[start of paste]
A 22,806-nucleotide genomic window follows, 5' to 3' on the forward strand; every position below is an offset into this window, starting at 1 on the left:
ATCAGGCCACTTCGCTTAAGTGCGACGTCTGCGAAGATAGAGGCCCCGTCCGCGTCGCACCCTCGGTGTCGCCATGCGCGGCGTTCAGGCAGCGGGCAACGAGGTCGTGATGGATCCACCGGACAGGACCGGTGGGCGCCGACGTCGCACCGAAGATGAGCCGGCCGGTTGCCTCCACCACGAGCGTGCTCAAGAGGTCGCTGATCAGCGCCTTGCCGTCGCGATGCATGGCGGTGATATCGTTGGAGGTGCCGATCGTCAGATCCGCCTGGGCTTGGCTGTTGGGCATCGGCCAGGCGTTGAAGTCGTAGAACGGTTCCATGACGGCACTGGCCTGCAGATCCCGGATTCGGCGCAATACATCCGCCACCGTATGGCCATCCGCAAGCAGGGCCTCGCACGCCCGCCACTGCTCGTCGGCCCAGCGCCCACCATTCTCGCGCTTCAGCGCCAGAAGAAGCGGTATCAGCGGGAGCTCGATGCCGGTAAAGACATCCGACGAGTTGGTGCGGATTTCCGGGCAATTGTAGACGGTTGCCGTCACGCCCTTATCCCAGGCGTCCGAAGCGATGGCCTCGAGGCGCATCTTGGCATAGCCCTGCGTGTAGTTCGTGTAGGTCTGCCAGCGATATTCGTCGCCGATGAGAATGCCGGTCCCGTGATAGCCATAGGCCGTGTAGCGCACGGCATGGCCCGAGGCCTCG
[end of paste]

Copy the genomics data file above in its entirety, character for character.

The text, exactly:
A 22,806-nucleotide genomic window follows, 5' to 3' on the forward strand; every position below is an offset into this window, starting at 1 on the left:
ATCAGGCCACTTCGCTTAAGTGCGACGTCTGCGAAGATAGAGGCCCCGTCCGCGTCGCACCCTCGGTGTCGCCATGCGCGGCGTTCAGGCAGCGGGCAACGAGGTCGTGATGGATCCACCGGACAGGACCGGTGGGCGCCGACGTCGCACCGAAGATGAGCCGGCCGGTTGCCTCCACCACGAGCGTGCTCAAGAGGTCGCTGATCAGCGCCTTGCCGTCGCGATGCATGGCGGTGATATCGTTGGAGGTGCCGATCGTCAGATCCGCCTGGGCTTGGCTGTTGGGCATCGGCCAGGCGTTGAAGTCGTAGAACGGTTCCATGACGGCACTGGCCTGCAGATCCCGGATTCGGCGCAATACATCCGCCACCGTATGGCCATCCGCAAGCAGGGCCTCGCACGCCCGCCACTGCTCGTCGGCCCAGCGCCCACCATTCTCGCGCTTCAGCGCCAGAAGAAGCGGTATCAGCGGGAGCTCGATGCCGGTAAAGACATCCGACGAGTTGGTGCGGATTTCCGGGCAATTGTAGACGGTTGCCGTCACGCCCTTATCCCAGGCGTCCGAAGCGATGGCCTCGAGGCGCATCTTGGCATAGCCCTGCGTGTAGTTCGTGTAGGTCTGCCAGCGATATTCGTCGCCGATGAGAATGCCGGTCCCGTGATAGCCATAGGCCGTGTAGCGCACGGCATGGCCCGAGGCCTCG